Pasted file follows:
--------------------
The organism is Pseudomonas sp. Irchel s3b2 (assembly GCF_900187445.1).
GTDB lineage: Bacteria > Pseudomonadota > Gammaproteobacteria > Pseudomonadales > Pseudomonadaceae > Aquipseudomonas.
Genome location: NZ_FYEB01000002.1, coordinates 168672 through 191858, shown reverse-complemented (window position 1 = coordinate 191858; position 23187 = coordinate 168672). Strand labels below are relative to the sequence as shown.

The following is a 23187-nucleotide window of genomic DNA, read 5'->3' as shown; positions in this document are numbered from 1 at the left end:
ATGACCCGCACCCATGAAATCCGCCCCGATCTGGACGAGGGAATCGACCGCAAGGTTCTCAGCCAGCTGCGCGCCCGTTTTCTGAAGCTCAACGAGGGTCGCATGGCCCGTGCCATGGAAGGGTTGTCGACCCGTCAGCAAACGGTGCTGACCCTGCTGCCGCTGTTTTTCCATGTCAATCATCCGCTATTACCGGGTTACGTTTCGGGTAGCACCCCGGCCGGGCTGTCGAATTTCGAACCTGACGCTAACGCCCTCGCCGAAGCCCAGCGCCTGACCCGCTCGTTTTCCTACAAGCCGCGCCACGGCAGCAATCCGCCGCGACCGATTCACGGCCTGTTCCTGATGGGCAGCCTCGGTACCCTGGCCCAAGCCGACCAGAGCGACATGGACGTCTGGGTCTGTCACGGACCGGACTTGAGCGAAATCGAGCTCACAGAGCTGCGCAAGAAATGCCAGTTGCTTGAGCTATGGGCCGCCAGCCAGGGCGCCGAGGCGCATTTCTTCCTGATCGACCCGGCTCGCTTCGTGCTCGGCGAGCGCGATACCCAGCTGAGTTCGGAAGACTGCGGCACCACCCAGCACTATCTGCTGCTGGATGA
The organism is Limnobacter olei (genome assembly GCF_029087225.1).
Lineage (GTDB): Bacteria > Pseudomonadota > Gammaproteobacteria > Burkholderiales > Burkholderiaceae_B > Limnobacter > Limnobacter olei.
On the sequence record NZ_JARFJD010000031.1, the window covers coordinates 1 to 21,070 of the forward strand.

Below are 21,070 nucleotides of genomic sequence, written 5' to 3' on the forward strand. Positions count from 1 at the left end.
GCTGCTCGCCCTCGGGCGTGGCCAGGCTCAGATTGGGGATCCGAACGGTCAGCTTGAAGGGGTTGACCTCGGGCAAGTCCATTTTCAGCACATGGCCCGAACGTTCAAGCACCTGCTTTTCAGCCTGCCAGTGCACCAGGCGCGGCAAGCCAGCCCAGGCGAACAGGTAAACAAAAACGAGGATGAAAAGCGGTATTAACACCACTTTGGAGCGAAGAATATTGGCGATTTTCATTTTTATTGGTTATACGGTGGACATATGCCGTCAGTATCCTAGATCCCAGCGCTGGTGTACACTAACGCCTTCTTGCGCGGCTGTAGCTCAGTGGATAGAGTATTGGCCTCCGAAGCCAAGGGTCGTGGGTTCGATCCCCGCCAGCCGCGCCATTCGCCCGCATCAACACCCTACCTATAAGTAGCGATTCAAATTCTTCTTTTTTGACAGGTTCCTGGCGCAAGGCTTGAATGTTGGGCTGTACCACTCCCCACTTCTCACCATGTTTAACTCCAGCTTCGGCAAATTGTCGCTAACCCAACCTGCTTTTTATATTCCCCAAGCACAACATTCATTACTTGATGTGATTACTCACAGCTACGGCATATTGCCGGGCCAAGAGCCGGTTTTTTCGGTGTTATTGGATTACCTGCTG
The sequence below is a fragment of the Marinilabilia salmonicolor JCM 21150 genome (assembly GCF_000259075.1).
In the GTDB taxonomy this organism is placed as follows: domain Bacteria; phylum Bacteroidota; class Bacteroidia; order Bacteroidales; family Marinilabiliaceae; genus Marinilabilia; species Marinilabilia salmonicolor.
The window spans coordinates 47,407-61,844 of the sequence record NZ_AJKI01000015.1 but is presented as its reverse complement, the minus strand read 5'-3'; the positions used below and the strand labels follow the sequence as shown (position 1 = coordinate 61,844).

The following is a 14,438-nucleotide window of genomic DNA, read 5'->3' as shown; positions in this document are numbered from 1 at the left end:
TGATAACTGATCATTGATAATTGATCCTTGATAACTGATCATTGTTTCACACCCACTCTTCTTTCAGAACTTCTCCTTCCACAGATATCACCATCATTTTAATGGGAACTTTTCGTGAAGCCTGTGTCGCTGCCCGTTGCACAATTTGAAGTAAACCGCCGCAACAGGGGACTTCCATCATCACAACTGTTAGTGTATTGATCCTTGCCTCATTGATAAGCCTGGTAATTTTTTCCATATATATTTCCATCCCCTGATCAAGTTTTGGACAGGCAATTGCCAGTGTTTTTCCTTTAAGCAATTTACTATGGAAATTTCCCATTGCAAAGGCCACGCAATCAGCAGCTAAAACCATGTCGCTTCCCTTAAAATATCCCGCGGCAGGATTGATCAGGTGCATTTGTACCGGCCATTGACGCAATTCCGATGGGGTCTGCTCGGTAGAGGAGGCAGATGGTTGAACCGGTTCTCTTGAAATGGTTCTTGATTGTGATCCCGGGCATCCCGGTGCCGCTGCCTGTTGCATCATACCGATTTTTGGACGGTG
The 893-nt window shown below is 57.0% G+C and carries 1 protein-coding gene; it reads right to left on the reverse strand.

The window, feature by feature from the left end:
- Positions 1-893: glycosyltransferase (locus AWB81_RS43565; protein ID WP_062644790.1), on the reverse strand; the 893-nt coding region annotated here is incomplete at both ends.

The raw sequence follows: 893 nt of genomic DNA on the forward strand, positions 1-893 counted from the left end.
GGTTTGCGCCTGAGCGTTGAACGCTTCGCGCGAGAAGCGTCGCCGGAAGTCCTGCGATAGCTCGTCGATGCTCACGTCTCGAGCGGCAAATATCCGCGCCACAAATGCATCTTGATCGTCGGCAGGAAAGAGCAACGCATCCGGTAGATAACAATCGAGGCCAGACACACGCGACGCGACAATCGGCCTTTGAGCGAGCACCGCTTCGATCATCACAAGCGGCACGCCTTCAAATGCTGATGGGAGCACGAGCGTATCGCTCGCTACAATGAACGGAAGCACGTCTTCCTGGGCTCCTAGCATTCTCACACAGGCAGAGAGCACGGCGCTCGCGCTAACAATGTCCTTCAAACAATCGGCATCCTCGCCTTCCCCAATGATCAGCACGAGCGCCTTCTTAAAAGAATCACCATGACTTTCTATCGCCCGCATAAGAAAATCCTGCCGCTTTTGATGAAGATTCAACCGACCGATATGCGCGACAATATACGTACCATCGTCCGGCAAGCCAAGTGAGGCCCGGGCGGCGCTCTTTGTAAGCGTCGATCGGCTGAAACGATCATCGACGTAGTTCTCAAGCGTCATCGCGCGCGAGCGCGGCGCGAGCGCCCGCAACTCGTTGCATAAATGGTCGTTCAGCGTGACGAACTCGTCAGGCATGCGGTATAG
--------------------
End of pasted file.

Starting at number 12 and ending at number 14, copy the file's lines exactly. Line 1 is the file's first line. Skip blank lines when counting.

In the GTDB taxonomy this organism is placed as follows: domain Bacteria; phylum Bacteroidota; class Bacteroidia; order Bacteroidales; family Marinilabiliaceae; genus Marinilabilia; species Marinilabilia salmonicolor.
The window spans coordinates 47,407-61,844 of the sequence record NZ_AJKI01000015.1 but is presented as its reverse complement, the minus strand read 5'-3'; the positions used below and the strand labels follow the sequence as shown (position 1 = coordinate 61,844).

The following is a 14,438-nucleotide window of genomic DNA, read 5'->3' as shown; positions in this document are numbered from 1 at the left end: